• Be there for you every step of the way!
Wedding decor centerpiece
wedding seating cards lined up

So, should you have a wedding coordinator? It’s easier to have a third party do these things on your big day. Coordinators are your representative and make sure what is important to you happens on that special day.

Whether it be placing a certain wine at your sweetheart table, putting out fires before you ever know something is off, or making sure you have your train bustled and boutonnieres pined, they are there for you!

Check out more wedding inspiration! 

Contact Us

To book your special day, request pricing information, or for any other questions, please contact Helen Tillem, Director of Meetings and Events at 407.514.2290 or fill out the form below.

Ready to schedule your site visit? Pick a date and time below and we'll add it to our calendars! Our Events team will reach out to confirm your visit.

SCOPE Magazine for Science Center Members

Check out the latest issue of SCOPE Magazine!

With so much going on at Orlando Science Center, it's hard to keep track of everything included in your OSC Membership! That's why our team is dedicated to getting our Members the latest exhibit news and goings on at the Science Center.

Science Center Members receive SCOPE Magazine three times per year in the Spring, Summer, and Fall to give them the full scope of what's in store that season. Members also get a granular, up-close view of the month ahead through our monthly Member e-newsletter, MicroSCOPE — get it?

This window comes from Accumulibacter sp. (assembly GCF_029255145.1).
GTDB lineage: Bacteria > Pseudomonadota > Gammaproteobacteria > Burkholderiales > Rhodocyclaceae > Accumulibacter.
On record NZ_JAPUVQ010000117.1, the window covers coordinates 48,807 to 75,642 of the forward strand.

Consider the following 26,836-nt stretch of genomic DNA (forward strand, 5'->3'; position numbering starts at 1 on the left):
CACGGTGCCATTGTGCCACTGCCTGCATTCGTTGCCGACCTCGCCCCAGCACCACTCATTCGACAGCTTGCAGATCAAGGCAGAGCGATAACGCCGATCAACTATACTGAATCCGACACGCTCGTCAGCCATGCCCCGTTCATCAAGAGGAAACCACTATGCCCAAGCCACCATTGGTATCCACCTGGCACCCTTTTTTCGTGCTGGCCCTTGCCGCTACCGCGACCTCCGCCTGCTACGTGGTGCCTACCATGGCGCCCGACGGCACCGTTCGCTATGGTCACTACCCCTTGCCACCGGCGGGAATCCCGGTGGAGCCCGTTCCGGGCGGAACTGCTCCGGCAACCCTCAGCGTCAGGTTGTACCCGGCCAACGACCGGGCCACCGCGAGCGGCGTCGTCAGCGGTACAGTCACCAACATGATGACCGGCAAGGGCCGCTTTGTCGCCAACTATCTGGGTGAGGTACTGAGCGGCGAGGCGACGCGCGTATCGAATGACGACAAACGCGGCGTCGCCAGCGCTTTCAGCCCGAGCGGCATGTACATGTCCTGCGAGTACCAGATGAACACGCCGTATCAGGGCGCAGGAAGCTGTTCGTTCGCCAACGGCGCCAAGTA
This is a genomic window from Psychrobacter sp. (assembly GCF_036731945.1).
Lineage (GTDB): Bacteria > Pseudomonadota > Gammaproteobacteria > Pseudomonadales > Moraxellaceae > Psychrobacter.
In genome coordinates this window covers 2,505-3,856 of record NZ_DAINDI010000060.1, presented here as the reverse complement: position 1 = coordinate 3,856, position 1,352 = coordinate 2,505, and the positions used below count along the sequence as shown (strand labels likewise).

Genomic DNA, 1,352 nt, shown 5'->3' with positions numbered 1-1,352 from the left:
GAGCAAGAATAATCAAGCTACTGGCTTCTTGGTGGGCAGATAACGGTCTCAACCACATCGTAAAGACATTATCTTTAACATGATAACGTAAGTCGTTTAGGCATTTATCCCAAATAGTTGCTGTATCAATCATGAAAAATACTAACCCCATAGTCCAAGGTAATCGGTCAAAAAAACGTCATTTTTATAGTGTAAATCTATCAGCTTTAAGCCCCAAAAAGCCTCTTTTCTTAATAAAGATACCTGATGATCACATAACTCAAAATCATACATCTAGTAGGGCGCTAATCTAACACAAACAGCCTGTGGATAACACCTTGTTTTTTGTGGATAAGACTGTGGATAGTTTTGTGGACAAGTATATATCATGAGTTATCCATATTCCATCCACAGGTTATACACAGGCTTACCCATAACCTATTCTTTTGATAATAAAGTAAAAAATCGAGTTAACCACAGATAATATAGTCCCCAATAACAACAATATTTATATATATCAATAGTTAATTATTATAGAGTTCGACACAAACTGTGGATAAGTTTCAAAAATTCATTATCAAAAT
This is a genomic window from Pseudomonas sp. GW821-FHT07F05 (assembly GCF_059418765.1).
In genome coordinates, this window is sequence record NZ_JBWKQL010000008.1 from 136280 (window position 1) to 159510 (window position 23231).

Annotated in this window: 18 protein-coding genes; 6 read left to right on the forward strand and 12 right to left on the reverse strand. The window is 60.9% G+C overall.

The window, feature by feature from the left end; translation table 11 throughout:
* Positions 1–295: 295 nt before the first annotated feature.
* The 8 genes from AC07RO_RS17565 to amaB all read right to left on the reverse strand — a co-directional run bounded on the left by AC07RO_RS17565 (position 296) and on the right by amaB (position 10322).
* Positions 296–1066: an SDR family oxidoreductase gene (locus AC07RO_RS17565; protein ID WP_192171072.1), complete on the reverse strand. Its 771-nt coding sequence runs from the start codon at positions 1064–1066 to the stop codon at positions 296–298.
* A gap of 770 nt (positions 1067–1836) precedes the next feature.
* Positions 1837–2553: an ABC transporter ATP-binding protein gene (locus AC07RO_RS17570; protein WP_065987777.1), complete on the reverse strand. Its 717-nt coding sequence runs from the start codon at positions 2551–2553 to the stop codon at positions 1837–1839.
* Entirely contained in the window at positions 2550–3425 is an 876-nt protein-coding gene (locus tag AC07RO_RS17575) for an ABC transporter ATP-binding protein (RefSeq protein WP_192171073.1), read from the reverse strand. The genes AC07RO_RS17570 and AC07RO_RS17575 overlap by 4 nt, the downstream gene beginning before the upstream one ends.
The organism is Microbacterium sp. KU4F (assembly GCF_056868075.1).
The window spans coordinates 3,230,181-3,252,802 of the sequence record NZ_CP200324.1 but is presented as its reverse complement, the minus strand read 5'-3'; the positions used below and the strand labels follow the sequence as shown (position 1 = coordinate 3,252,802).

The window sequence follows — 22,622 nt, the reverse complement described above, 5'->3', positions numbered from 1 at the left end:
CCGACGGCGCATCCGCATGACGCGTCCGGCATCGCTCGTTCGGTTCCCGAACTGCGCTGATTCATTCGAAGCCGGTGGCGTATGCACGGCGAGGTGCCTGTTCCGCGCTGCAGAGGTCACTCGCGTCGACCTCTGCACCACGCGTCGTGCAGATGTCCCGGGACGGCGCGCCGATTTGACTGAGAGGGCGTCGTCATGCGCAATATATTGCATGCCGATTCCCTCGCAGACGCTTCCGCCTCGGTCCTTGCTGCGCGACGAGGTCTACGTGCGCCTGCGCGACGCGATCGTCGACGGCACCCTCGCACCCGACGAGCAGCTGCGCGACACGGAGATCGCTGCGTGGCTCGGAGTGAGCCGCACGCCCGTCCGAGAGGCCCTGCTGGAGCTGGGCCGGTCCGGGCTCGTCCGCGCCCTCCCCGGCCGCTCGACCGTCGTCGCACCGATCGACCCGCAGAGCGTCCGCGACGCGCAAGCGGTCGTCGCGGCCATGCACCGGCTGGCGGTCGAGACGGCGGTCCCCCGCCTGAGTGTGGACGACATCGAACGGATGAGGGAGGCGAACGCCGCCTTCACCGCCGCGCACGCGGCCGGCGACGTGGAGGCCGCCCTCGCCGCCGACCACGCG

For more frequent updates, join our OSC Member Community on Facebook! 

Fall 2020 Issue

Flip through the current e-magazine or download it below. 

Bank of America Offers Free Admission to Cardholders for Museums on Us Weekends

The first full weekend of every month, Bank of America and Merrill and Private Bank credit and debit cardholders can receive free admission to Orlando Science Center on Saturdays and Sundays through the Museums on Us program!

How to Reserve your Museums on Us Tickets

All visitors are required to reserve their tickets online in advance. To gain free entry through this program, please follow the steps below.

  1. Click here to locate Orlando Science Center and select our name for the promo code.
  2. Purchase tickets online here and enter the promo code in the upper right corner.

     *Note, the promotion is valid for the credit or debit cardholder only and does not include others in their group.

  3. Visit the Science Center at the time and date you selected! Your Bank of America, Merrill or Private Bank debit or credit card and a matching photo ID must be presented upon admission for entry.

For questions about the Museums on Us program or locating the promo code, please email for assistance. 

Upcoming Bank of America Weekend Dates and Exhibitions

  • September 5 & 6, 2020

Pompeii: The Immortal City*

  • November 7 & 8, 2020
  • December 5 & 6, 2020
  • January 2 & 3, 2021

*Pompeii: The Immortal City is not included with this promotion but can be added for an additional fee which is $5 for adults, $4 for seniors and students, and $3 for youth ages 3–11.

Planet Pioneers

  • March 6 & 7, 2021
  • April 3, 2021

About Museums on Us

Museums on Us weekends includes access to Orlando Science Center's four floors or exhibits and experiences such as giant-screen films, workshops in The Hive: A Makerspace (ages 8+), and so much more!